In our Sound Evolution series, we take a look (and listen) at the back catalogs of some of the world’s biggest DJs.
You can’t really start the Diplo conversation without first talking about Hollertronix, the original mashup duo—consisting of Wesley Pentz, aka Diplodocus aka Diplo, and Lowbudget—that took the party scene by storm more than 15 years ago. As the first major wave of electronic dance music was starting to slow down in the US, there was a new scene starting to bubble up. Streetwear and hipster culture in 2002 began to gain a foothold as the electronic music scene slowly lost its footing, mostly due to the 2003 RAVE Act, which sent most promoters to the clubs or ended their events altogether.
As we rolled into 2004, the party scene started to sound quite a bit different, with the rise of mashup, baile funk, blog house, and a random mish-mash of genres that changed the sound of nightlife forever.
This mini musical revolution was the beginning of the end for Hollertronix—and the birth of Diplo’s solo career and eventual rise to superstar status. Lowbudget and Diplo eventually went their separate ways, only occasionally coming together for Hollertronix DJ sets, and ultimately severed ties altogether.
The early gritty mashup sounds had a profound effect on Diplo’s foundation as a producer and led to a long musical journey filled with a wide variety of influences. His first major solo work, Florida on Ninja Tune’s sub-label Big Dada, was an unexpected mix of atmospherics, heady samples, and blunted hip-hop beats in the vein of DJ Shadow, DJ Krush, and Emancipator.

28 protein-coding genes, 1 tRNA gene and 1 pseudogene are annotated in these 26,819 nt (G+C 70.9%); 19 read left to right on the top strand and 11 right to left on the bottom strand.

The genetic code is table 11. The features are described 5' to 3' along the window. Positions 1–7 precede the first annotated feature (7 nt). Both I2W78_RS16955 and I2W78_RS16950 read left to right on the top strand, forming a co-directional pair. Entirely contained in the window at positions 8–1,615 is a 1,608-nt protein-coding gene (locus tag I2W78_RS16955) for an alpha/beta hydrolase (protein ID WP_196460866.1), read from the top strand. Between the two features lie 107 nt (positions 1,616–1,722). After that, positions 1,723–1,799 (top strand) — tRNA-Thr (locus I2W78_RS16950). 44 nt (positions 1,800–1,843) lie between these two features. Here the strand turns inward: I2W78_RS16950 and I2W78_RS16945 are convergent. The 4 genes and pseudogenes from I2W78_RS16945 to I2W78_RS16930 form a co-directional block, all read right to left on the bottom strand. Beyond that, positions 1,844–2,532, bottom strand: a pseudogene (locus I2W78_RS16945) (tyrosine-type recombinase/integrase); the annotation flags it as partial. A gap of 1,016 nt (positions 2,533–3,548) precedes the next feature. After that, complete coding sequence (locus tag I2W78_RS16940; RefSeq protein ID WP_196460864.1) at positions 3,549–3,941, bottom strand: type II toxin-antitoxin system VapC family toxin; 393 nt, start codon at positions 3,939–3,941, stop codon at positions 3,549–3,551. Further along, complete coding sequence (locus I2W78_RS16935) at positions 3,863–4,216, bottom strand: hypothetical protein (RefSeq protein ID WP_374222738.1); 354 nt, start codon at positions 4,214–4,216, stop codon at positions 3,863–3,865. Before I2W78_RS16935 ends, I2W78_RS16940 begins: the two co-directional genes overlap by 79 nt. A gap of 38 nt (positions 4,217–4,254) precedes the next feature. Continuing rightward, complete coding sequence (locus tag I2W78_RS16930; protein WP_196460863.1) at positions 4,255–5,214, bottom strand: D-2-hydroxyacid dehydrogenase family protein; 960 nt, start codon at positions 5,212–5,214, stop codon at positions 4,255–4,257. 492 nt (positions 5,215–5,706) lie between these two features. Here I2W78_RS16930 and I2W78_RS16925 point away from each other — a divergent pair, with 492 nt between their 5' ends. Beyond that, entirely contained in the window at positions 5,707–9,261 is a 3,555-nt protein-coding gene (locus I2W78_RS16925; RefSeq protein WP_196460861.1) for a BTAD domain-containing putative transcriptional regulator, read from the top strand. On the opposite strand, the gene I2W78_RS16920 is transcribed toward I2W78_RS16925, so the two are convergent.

After Florida, the Diplodocus became obsessed with the sound of baile funk, a harsh and hard-hitting form of Brazilian electro music. Needing a label to start releasing all his new music, he did what every other hard-hustling artists did: He launched a label.
Mad Decent started in 2005 and helped propel several niche genres into the hipster musical universe. From baile funk to moombahton to trap to dancehall, the label was and still is a constant work in progress.
Diplo caught his big break in 2007 with the explosion of “Paper Planes,” the track he wrote with MIA that catapulted him to DJ/producer superstardom.
Shortly after his split with MIA, the first Major Lazer record was produced, which gave fans yet another glimpse of his versatility as an artist.
Today, Diplo is working with some of the biggest pop stars in the music business and continues to churn out massive hits with Major Lazer, Jack Ü, and more collaborations than we can count. Let’s dive into Diplo—but don’t try to understand it all, because you probably won’t.
Hollertronix “Hollertronix #1”—Money Studies Records, 2002
Hollertronix were known for their innovative sets that fused pop, hip-hop, ‘80s, dancehall, and even disco into one seamless mix. Their DJing style was also very influential on their productions, where they would fuse genres together to create floor-melting bootlegs. This signature style is still part of Diplo’s production regimen, just slightly more refined these days.
Diplo “Sound and Fury”—Self Released, 2002
This is OG, gritty Diplodocus, with crackly lo-fi samples and hard-hitting drum breaks reminiscent of RJD2, DJ Shadow, and the era of heady hip-hop instrumentals.
Diplo “Florida”—Big Dada, 2004